|Canton :||Solothurn (SO)|
|BFS no. :||2497|
|Postal code :||4653|
|UN / LOCODE :||CH OGN|
|Height range :||375–453 m above sea level M.|
|Area :||3.63 km²|
|Residents:||2206 (December 31, 2018)|
|Population density :||608 inhabitants per km²|
Obergösgen church and in the background the cooling tower of the Gösgen nuclear power plant
|Location of the municipality|
Obergösgen lies at Olten and Aarau , 4 km east-northeast of the city of Olten (linear distance). The village extends in a wide lowland of the Aare valley north of the Aare , at the southern foot of the Jura , in the east of the Solothurn Mittelland ., between
The area of the 3.6 km² large municipality covers a section of the Solothurn Niederamt. The southern border runs partly along the old Aare, which here draws a wide curve to the southeast, and partly on the lower terrace south of the old Aare. Much of the water from the Aare is drained into a side canal (Gösger Canal) below Olten and used by the Olten-Gösgen electricity company located near Niedergösgen. The middle part of the so-called Schachen , the island between the original Aare and the Gösger Canal, also belongs to Obergösgen. From the Aare, the municipality extends northward over the wide valley and the plain from Obergösgen to the Tägermoos . Here the Stegbach flows into the plain from the north and flows into the Aare east of Obergösgen. To the northeast of the Stegbach, the area extends to the level of the Buerwald , in which atthe highest point of Obergösgen. In 1997, 21% of the municipal area was in settlements, 29% in forests and woodlands, 43% in agriculture and a little more than 7% was unproductive land.
With 2,206 inhabitants (as of December 31, 2018), Obergösgen is one of the medium-sized communities in the canton of Solothurn. Of the residents, 86.2% speak German, 3.3% speak Albanian and 2.7% speak Italian (as of 2000). The population of Obergösgen was 366 in 1850 and 428 in 1900. In the course of the 20th century, the population rose continuously to 1793 people until 1970. After a temporary phase of stagnation, a significant increase in population has been recorded again since 1990 (1749 inhabitants).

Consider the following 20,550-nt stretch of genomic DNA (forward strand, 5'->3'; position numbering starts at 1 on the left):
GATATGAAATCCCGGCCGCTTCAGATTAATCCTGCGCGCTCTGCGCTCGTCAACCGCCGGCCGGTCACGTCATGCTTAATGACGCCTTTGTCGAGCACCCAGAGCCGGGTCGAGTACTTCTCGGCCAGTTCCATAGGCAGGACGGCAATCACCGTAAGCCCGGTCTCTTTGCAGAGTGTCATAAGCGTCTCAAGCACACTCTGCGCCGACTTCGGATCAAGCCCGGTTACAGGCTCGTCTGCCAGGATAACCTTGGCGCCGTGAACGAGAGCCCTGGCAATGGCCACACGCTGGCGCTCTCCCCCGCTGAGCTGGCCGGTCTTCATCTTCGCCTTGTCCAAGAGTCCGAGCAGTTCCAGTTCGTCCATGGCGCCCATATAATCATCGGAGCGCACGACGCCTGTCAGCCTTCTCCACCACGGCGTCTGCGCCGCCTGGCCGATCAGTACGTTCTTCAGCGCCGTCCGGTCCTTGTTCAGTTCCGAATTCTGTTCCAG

Until well into the 20th century, Obergösgen was predominantly an agricultural village. The Schachen settlement developed into a transshipment point for the rafting industry early on. Today agriculture , fruit growing and cattle breeding have only a minor role in the income structure of the population. Numerous other jobs are available in the commercial and service sectors. Smaller commercial and industrial zones have emerged mainly in the Schachen area. Obergösgen mainly has small and medium-sized companies in the construction and transport industry, information technology, electrical engineering, mechanical and metal construction and mechanical workshops. In the last few decades the village has also developed into a residential community. Many employed people are therefore commuters who mainly work in the Olten and Aarau regions.
The community has good transport connections. It is located on the connecting road from Olten along the northern bank of the Aare to Aarau. Obergösgen is connected to the public transport network by the BOGG bus line ( Busbetrieb Olten Gösgen Gäu ), which serves the route from Olten to Niedererlinsbach .